Education: Critical Investigation , Week 1 Notes
Education: Critical Investigation , Week 1 Notes EDUC 20003
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This 3 page Class Notes was uploaded by Jayla Johnson on Sunday January 17, 2016. The Class Notes belongs to EDUC 20003 at Texas Christian University taught by Richard Curby Alexander in Fall 2015. Since its upload, it has received 77 views. For similar materials see Critical Investigation: Teaching and Learning in Education and Teacher Studies at Texas Christian University.
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Date Created: 01/17/16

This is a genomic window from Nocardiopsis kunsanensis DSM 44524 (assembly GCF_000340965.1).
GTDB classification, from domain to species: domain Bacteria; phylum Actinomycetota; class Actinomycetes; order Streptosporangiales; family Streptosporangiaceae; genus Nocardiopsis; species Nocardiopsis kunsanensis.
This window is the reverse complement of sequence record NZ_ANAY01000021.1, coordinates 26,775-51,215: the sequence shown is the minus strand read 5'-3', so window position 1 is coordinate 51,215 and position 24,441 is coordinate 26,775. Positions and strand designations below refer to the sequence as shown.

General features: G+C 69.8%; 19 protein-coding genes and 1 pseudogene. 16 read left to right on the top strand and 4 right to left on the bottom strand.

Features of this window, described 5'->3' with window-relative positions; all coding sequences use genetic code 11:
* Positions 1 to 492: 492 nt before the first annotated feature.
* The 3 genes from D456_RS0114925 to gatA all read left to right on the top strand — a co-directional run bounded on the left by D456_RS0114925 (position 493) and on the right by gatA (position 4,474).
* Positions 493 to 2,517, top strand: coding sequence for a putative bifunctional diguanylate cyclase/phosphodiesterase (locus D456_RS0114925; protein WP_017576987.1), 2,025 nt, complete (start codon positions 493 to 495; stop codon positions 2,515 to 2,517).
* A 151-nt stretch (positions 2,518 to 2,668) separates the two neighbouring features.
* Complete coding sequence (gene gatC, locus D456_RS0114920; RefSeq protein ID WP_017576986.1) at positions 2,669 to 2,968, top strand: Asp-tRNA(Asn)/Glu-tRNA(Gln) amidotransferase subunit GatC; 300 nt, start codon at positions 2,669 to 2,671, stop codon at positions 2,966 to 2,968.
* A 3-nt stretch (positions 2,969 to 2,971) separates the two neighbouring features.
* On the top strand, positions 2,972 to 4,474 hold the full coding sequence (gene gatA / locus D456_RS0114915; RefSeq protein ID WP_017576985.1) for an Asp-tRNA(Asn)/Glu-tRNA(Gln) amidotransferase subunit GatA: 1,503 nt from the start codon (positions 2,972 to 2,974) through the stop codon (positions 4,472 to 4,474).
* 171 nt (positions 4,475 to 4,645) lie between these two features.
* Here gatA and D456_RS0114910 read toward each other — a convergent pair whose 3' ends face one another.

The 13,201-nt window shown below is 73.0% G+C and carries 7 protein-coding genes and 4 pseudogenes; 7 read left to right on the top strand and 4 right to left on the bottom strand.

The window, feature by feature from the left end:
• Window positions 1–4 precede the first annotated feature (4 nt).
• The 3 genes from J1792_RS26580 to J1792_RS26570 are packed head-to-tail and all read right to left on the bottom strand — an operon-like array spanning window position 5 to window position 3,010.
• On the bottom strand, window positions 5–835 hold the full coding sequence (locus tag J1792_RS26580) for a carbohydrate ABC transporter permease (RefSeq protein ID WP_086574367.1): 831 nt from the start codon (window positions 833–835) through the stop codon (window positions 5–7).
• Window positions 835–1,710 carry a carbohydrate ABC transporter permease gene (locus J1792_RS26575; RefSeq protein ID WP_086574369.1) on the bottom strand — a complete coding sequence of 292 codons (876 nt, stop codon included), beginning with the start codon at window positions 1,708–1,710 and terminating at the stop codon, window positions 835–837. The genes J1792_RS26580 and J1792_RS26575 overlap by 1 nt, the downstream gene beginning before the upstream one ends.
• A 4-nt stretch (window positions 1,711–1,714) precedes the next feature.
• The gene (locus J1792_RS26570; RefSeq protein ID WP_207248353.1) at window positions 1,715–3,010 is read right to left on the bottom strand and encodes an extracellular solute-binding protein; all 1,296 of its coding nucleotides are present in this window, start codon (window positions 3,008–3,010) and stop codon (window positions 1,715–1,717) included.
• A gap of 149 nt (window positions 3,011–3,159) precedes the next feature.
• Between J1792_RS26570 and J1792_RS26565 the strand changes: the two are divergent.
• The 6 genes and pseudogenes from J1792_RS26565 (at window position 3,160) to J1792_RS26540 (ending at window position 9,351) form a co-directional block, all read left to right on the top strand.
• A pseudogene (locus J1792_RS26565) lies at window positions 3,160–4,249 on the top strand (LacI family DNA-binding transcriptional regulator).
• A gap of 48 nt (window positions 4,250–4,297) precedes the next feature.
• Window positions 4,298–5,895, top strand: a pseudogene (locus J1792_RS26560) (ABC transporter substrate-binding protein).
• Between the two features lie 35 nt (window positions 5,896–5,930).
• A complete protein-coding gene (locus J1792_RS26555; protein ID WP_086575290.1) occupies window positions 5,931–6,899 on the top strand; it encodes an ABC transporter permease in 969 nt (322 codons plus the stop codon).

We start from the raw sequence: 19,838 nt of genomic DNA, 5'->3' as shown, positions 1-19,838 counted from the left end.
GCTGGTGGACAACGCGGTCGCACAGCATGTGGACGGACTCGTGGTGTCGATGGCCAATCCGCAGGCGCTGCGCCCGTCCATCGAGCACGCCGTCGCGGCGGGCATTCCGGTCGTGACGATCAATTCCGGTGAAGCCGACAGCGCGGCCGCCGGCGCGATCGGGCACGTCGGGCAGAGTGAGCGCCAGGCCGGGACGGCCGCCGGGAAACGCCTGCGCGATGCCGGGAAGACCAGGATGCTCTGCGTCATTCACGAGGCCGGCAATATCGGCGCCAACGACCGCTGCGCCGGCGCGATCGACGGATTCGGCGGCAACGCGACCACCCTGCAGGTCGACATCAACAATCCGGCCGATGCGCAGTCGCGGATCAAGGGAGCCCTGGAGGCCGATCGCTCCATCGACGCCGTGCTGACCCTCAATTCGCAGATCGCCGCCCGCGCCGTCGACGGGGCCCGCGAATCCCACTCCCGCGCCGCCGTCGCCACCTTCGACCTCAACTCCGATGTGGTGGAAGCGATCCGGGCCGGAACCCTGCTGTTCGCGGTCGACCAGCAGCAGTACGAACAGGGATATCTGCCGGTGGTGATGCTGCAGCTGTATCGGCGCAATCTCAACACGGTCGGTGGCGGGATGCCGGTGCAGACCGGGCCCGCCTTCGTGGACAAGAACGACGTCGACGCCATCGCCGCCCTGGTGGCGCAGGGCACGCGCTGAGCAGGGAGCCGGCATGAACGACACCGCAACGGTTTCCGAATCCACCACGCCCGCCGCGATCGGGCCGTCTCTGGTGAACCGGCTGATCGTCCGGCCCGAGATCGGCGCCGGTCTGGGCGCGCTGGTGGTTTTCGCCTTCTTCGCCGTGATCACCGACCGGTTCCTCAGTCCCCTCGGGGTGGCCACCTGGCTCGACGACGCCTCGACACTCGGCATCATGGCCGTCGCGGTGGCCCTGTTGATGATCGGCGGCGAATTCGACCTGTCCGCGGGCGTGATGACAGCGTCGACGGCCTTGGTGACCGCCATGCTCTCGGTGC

History of Education in the U.S.: Colonization to Industrial Revolution Learning Objectives 1. Students will be able to summarize in their own words the characteristics of the Dame School, Latin Grammar School, and Common School. ● Dame Schools were ran by housewives who took in children for a low cost. The housewives would teach reading, basic prayers, religious beliefs, and writing. Dame schools often provided the only formal education most girls received. ● Common schools were created to provide education for the “average person” although it may or may not been at public expense or available to everyone. ● Latin Grammar School (“college prepatory school”) is the earliest secondary education school. A boy entered the school at age 7 or 8 and spent 7 years learning Latin and Greek 2. Students can describe the contributions of Horace Mann and Henry Barnard to education reform in the 19th Century. ● Horace Mann was the 1st Secretary of Education in Massachusetts. He made the school day longer, raised teacher’s salary, introduced new textbooks, and organized libraries in many schools. He established the Massachusetts Board of Education, and founded the first public normal school for training elementary school teachers. ● Henry Barnard was appointed the Secretary of Education in Rhode Island. He contributed textbooks and building inspections, the bell schedule, parentteacher partnerships, Institute for Teacher Training, and an American Education Research Journal. 3. Students can summarize in their own words Horace Mann’s 6 Principles of Universal Schooling. ● The public should no longer remain ignorant; ● Such education should be paid for, controlled, and sustained by an interested public; ● Education will be best provided in schools that embrace children from a variety of backgrounds; ● Education must be nonsectarian; (religion separate from school) ● Education must be taught by the spirit method and discipline of a free society; ● Education should be provided by welltrained professional teachers; 4. Students can explain the 11 recommendations made by the Committee of Ten. (1892 National curriculum for college preperation) ● 12 years of education ○ 8 elementary/4 high school ● Standard education for every student ○ Simplify instructional techniques and teacher training ● English, math, and history taught every year ● Geography, geology, and civics taught at least once ● Biology, chemistry, and physics taught in this order ● Subjectspecific teacher training courses (methods) ● Lower tuition for teacher college ● Travel fees for classroom teachers ● mentor teachers (student teaching) Module 1 Describe the ways in which schools in New England, the South, and the middle colonies were similar, as well as ways they were different. Religion played an import role in early New England, the South, and the middle colonies. Although each society incorporated religion they did so in a different way. New England made religion there main purpose for educating children in their Old Deluder Satan Act stating, it is important that all children learn how to read because Satan would try to keep people from understanding the Scriptures. New England saw education as very important because of this they went through three types of schools town schools, moving schools, and district schools. As things changed in New England so did the way children were educated. In the south there were no schools like in New England and the middle colonies, plantation owners were encouraged to get private tutors. The southern colonies were not as concerned with religion being primary like New England and the middle colonies. Religion was taught to settlers through the Anglican Church and they did not believe everyone had an obligation to read like the Puritans believed. The middle colonies had many religious groups and as a result private venture schools were created. These schools were not publicly funded like the New England schools were. Describe the various educational opportunities that were offered to females from the 1700's through the early 1900's. Universal education, dame schools, apprenticeships, and instruction time between 5:00 and 7:00 am are all various educational opportunities that were offered to females from the 1700s through the early 1900s. Universal education granted girls and other omitted groups access to elementary and secondary education. Dame schools were ran by housewives who took in children (mostly girls), and taught them reading, writing, religious studies, and basic prayers. This served as the only formal education many girls ever received. Apprenticeships were offered to girls and lasted from 3 to 10 years. The apprentice is taught the basic skills of a particular trade and during this time they may also be taught writing, reading, and arithmetic. Lastly, New England schools allowed girls to have instruction before school from 5:00 to 7:00 am before the boys got to school.
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